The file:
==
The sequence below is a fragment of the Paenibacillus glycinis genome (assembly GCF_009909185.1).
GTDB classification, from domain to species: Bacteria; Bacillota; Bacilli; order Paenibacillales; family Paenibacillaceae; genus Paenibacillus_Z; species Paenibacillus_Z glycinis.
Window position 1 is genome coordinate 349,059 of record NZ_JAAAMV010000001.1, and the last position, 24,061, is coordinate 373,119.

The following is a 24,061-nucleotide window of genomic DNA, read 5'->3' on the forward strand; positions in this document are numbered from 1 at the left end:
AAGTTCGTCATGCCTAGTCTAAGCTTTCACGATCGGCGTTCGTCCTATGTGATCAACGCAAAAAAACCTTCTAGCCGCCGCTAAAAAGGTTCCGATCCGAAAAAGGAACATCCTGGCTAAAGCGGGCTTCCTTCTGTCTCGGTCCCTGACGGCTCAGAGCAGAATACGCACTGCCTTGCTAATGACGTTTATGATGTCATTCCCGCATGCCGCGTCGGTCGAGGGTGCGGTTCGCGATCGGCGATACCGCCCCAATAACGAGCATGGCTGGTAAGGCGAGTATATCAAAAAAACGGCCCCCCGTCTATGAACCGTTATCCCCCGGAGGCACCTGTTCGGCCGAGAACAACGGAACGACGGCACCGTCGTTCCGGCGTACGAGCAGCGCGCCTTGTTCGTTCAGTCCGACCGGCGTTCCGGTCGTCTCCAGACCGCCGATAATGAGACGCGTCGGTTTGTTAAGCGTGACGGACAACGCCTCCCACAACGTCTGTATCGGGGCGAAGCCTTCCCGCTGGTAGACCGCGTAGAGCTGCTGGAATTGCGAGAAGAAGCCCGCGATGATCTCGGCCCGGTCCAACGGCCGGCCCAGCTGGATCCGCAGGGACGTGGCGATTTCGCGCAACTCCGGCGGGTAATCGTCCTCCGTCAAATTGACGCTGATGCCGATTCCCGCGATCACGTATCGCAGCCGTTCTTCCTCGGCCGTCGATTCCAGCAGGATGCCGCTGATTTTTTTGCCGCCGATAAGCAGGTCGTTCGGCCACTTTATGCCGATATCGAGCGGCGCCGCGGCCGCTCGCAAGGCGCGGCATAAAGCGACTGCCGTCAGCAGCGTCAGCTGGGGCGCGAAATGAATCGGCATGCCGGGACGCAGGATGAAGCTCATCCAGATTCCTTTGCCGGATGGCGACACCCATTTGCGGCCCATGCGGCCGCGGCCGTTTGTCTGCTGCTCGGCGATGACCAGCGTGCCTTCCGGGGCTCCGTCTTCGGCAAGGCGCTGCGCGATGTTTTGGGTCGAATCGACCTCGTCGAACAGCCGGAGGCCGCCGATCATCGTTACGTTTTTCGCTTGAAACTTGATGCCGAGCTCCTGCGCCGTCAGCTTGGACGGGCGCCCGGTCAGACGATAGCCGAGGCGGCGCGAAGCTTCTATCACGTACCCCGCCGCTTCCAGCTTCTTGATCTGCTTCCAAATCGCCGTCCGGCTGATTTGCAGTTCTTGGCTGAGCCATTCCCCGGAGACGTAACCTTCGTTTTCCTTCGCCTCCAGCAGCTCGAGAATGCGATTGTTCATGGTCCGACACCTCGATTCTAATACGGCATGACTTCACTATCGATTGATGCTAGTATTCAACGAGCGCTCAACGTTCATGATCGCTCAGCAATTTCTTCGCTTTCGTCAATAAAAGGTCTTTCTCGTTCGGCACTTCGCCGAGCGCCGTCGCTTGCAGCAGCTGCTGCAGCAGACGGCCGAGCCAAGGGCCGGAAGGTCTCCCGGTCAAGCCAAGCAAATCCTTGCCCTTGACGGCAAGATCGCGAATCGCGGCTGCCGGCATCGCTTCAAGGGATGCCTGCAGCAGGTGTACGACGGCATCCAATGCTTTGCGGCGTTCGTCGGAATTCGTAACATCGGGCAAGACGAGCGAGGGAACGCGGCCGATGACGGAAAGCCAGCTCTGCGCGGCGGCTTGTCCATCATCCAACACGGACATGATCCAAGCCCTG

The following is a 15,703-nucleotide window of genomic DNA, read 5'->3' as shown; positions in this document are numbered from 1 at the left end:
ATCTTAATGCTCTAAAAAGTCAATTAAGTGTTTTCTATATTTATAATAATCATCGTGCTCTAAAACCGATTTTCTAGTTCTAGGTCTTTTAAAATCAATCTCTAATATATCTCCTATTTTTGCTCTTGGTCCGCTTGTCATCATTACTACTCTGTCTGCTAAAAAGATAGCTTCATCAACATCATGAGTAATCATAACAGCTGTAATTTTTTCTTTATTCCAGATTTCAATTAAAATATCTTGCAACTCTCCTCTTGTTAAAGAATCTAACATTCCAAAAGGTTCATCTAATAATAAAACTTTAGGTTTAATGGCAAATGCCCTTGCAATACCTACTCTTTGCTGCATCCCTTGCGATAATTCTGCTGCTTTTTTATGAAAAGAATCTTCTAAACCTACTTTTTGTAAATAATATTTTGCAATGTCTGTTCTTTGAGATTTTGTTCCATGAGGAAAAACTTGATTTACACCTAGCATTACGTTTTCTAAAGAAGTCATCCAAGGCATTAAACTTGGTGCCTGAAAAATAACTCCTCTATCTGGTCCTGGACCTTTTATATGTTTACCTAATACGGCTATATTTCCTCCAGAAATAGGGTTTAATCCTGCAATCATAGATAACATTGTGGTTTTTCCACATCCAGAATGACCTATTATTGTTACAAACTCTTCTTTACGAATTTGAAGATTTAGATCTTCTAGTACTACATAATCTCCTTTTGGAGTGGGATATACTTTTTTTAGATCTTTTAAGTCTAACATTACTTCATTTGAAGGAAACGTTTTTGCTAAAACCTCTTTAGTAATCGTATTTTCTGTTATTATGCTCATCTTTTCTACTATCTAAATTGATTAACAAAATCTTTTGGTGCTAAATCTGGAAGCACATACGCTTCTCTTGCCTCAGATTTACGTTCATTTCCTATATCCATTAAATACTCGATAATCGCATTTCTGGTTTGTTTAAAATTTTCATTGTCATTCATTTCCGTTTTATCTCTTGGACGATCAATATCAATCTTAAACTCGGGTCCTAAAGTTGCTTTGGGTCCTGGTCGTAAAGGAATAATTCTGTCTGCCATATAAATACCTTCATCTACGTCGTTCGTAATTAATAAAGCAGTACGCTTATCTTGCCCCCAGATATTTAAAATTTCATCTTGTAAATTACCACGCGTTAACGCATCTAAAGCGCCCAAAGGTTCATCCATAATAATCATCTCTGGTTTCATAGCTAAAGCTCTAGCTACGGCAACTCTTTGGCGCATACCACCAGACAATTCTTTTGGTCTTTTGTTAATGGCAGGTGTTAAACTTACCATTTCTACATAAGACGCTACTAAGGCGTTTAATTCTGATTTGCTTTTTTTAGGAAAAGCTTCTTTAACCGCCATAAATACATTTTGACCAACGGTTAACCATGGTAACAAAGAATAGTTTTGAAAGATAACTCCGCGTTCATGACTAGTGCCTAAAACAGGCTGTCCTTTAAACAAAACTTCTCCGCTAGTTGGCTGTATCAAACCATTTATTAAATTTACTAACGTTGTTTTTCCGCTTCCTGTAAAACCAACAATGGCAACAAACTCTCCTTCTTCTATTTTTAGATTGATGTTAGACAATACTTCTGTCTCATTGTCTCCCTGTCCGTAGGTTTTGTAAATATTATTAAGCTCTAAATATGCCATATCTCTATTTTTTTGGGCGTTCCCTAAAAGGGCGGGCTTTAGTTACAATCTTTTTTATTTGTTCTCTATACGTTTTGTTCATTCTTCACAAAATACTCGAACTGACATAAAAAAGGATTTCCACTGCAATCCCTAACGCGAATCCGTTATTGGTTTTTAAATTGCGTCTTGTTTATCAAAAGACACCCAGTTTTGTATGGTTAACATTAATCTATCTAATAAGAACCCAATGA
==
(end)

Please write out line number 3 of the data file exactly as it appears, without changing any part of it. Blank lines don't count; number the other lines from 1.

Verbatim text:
Window position 1 is genome coordinate 349,059 of record NZ_JAAAMV010000001.1, and the last position, 24,061, is coordinate 373,119.